Growing up, real names for private parts and sex education were avoided like the plague in my home. Although my parents could speak multiple languages, there were no words for anything “down there”. But one day at home, when I was 7 years old, I flipped through an encyclopedia featuring a full spread illustration of intercourse. Full of innocent curiosity, I brought the book to my parents with questions and revelations. “Mommy! Daddy! I figured out where babies really come from! Mommies have eggs, and daddies have sperm!”
Shocked about the photo in our new science book, my parents panicked, cut out the offending page, and blurted, “Actually, babies come from Santa Claus!” Since I already knew that Santa Claus was not real, I felt confused and ashamed about my questions. Unfortunately, it was one of many discussions that created a barrier from trust in our relationship.
Eventually, I heard about the “birds and the bees” from my friends and the function of “private parts” at a grade-wide lecture in 5th grade. My friends and I were shushed by teachers when we giggled and snickered. The topic was filled with embarrassment.
However, in medical school, I learned that real names for private parts should be introduced honestly and matter-of-factly, even with young children. Kids need to learn about their genitalia, and the process is gradual throughout life.
Penis, scrotum, vulva, vagina: why children need to know real genital names
We instinctively teach our children the names of their head, shoulders, knees, and toes. If our kids trip and fall, they can tell us which part hurts.
On the other hand, when we avoid using real names for private parts, our kids won’t know how to describe normal actions as well as important problems. Nicknames and slang terms for genitalia only create confusion and shame.
According to the American Academy of Pediatrics:
In early childhood, parents can teach their children the name of the genitals, just as they teach their child names of other body parts. This teaches that the genitals, while private, are not so private that you can’t talk about them.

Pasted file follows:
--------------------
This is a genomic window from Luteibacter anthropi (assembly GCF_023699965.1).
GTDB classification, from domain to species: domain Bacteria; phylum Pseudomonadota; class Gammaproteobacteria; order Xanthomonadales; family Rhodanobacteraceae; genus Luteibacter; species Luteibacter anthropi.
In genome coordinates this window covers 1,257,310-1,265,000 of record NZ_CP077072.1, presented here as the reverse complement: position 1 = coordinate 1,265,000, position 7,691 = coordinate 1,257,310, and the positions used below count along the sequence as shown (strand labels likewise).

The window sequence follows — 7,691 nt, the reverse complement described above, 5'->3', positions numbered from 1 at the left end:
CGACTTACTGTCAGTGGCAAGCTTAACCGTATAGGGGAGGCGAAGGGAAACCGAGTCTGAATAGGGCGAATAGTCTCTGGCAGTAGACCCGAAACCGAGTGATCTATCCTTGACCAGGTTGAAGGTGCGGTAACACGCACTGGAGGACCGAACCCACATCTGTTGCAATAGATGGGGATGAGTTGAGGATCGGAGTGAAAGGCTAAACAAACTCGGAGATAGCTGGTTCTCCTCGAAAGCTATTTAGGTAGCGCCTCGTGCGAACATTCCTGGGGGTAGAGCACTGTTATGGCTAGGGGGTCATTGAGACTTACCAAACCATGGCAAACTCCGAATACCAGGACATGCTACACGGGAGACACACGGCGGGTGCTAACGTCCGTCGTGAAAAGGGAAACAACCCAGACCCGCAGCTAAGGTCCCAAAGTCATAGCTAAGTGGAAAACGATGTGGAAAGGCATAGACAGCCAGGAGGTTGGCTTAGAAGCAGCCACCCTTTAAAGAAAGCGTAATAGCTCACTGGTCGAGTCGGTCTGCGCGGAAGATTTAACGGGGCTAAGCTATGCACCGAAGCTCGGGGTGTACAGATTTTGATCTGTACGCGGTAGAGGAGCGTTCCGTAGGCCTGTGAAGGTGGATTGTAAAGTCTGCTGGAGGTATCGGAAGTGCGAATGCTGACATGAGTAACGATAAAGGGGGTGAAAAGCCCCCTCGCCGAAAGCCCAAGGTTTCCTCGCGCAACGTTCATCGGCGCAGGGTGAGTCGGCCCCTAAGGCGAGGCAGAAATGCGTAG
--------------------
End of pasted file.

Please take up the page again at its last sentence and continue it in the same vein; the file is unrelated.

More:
Experts warn about the reality of sexual abuse
The vast majority of sexual abuse is caused by someone the child or family knows. Because the perpetrator is often a manipulative person that the family trusts, abuse can be difficult to discover.
Developmental psychologist Dr. Dona Matthews points out:
“When children feel awkward talking about certain body parts—if they giggle when someone mentions those parts, for example—they’re more likely to feel embarrassed about asking questions, and they’re less likely to tell you if someone is touching them inappropriately.
While abuse is 100% the perpetrator’s fault, empowering a child with knowledge and communication can potentially prevent and end the grooming, harassment, and assault.
Communication is key: how to normalize real names for private parts
The first step to empowering our children is to talk with real names for private parts during regular conversation. Pediatrician Dr. Perri Klass advises:
“Ideally, parents should start teaching those terms even before their children can talk, naming the genitals just as they name other body parts in the inevitable daily round of small-child body care and grooming and, yes, diapering and potty time.”
Practice saying real names for private parts
In my past experience as a physician, I’ve met many parents who did not know the names of their own genitalia or that of the opposite sex. This is common across cultures and education levels.